In Virginia, the Capital News Service reports that a bill that would have required librarians and schools to catalog materials with "visual depictions of graphic sexual content" failed to get out of committee in the Senate. House Bill 1379, introduced by Virginia Beach delegate Timothy Anderson, "died on a 9-6 vote in the Senate Education and Health committee." Anderson was the lawyer who, in a case that drew national attention last year, argued that that two books (the graphic memoir Gender Queer by Maia Kobabe and A Court of Mist and Fury by bestselling author Sarah J. Maas) should be removed from library and bookstore shelves under an obscure state obscenity law. In August, 2022, a state judge dismissed the suit and declared the state law unconstitutional.

Idaho EdNews reports that two controversial library bills have stalled in committee after a "heated" debate this week. "House Bill 139 bans 'harmful materials' from libraries and imposes fines on libraries that violate the ban. House Bill 227 requires libraries to implement policies for selecting and removing materials, and for parents to question materials or restrict their child’s access," the report notes. "After a winding discussion, committee members voted 9-8 to hold HB139, and adjourned Wednesday before voting on HB227. Committee Chair Julie Yamamoto, R-Caldwell, told EdNews she doesn’t know when, or if, the bills will come back for further discussion." Smart money says the bills will be back.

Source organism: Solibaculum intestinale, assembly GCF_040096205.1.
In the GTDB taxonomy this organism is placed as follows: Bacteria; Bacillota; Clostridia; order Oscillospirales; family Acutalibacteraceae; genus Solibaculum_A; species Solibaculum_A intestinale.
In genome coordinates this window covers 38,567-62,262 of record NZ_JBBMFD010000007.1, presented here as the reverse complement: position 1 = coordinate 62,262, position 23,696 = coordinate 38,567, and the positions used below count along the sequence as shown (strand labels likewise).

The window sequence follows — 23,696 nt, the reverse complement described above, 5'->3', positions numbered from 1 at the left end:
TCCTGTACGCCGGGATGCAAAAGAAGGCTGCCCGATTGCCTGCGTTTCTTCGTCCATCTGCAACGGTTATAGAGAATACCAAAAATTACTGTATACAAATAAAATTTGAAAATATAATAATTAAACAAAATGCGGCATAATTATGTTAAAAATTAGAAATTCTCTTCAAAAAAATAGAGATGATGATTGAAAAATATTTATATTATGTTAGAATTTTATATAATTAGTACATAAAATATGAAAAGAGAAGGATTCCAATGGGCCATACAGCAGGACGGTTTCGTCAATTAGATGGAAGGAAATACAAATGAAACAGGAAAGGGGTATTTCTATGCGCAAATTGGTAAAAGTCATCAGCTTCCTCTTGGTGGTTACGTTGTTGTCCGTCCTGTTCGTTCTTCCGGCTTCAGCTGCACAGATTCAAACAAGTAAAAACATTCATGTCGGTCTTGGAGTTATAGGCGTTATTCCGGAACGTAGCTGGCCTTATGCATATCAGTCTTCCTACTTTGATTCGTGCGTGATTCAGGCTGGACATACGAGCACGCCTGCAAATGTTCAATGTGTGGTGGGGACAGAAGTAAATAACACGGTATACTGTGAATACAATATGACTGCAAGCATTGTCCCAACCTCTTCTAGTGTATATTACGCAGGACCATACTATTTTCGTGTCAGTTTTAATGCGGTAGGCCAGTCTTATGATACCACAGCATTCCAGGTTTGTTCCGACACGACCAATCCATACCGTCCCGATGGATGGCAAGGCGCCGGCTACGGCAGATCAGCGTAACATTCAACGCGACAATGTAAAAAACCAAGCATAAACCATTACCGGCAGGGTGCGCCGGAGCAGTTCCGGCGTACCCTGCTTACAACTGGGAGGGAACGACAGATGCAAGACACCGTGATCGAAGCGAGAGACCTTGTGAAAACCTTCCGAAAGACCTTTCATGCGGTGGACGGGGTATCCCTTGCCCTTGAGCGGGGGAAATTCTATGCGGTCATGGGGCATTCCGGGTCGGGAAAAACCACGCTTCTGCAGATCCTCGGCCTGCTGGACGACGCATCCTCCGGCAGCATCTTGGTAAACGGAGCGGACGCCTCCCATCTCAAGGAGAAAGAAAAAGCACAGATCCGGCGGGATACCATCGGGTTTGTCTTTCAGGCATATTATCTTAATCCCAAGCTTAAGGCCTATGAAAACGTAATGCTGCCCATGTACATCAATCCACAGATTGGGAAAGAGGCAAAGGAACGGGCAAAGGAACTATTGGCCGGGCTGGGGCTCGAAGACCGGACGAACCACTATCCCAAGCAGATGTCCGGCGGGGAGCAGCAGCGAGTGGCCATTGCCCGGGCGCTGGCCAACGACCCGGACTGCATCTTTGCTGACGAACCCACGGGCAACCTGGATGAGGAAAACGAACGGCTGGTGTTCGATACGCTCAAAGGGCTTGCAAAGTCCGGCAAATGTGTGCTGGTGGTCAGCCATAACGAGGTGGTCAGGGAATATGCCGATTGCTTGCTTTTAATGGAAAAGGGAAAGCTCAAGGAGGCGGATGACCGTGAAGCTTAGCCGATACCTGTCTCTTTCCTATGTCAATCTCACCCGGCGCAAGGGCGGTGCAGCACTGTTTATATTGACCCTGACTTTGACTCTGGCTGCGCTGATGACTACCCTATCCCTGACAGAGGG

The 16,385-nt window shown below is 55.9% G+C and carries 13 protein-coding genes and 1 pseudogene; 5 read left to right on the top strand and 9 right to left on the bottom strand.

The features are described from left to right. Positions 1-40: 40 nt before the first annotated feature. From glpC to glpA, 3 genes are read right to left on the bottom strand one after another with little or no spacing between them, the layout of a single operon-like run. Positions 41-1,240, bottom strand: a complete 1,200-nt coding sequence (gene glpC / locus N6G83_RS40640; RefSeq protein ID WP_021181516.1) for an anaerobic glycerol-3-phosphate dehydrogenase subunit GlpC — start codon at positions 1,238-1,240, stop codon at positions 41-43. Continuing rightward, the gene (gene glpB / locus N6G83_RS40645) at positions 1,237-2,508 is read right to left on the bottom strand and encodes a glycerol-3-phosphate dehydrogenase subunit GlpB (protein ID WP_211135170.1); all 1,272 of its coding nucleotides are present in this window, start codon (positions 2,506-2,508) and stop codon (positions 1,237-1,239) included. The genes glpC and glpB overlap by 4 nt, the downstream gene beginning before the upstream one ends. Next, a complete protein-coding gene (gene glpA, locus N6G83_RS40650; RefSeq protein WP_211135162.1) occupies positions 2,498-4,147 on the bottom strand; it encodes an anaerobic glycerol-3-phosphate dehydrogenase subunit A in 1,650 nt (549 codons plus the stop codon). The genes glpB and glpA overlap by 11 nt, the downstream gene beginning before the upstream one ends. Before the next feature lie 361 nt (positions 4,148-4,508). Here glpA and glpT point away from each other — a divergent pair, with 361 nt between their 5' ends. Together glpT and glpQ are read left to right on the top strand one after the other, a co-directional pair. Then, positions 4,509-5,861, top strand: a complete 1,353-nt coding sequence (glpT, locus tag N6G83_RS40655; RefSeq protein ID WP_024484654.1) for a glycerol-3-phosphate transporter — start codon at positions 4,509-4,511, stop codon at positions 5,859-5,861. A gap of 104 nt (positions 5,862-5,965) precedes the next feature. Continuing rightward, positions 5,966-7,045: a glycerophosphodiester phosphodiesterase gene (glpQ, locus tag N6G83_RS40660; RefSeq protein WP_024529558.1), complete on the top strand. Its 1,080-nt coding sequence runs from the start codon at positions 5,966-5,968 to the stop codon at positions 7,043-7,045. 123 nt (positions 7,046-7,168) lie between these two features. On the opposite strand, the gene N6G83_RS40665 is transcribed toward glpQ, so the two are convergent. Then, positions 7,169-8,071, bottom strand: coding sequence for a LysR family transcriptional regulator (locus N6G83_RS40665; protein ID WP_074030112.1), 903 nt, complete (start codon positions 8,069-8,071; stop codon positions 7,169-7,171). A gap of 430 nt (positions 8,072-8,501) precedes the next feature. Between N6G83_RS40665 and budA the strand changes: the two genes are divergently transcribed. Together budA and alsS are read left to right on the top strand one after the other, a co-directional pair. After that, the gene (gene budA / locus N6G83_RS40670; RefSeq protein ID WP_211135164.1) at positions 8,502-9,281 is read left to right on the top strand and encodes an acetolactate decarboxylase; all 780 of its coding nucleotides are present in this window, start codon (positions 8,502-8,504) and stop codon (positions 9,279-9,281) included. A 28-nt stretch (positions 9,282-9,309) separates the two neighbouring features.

In Maine, the local Press Herald, reports on how school librarians are joining the fight against a proposal in the Maine Legislature that would ban schools from providing access to materials deemed obscene. One librarian told reporters that "the political environment" is making it harder for librarians to "connect students with content that can help them learn about themselves, process their experiences, and understand the world around them," adding that there is "a lot of fear and a lot of worry" among school librarians. "It’s definitely been stressful.”

In Indiana, local station WNDU reports that the Indiana Senate this week passed by a 37-12 margin a bill this week that would ban "inappropriate" books from K-12 school libraries and open up educators and librarians to criminal prosecution. Of course, no one knows how "inappropriate" material is defined. "If I’m a parent with a lot of time on my hands and I’ve got a political axe to grind, you know, I stand against any, any book that has [been] written by somebody that supports the opposing party or supports a cause that I don’t believe in, what’s to stop me from filing every single complaint I can?" one senator asked. The bill now heads to the House.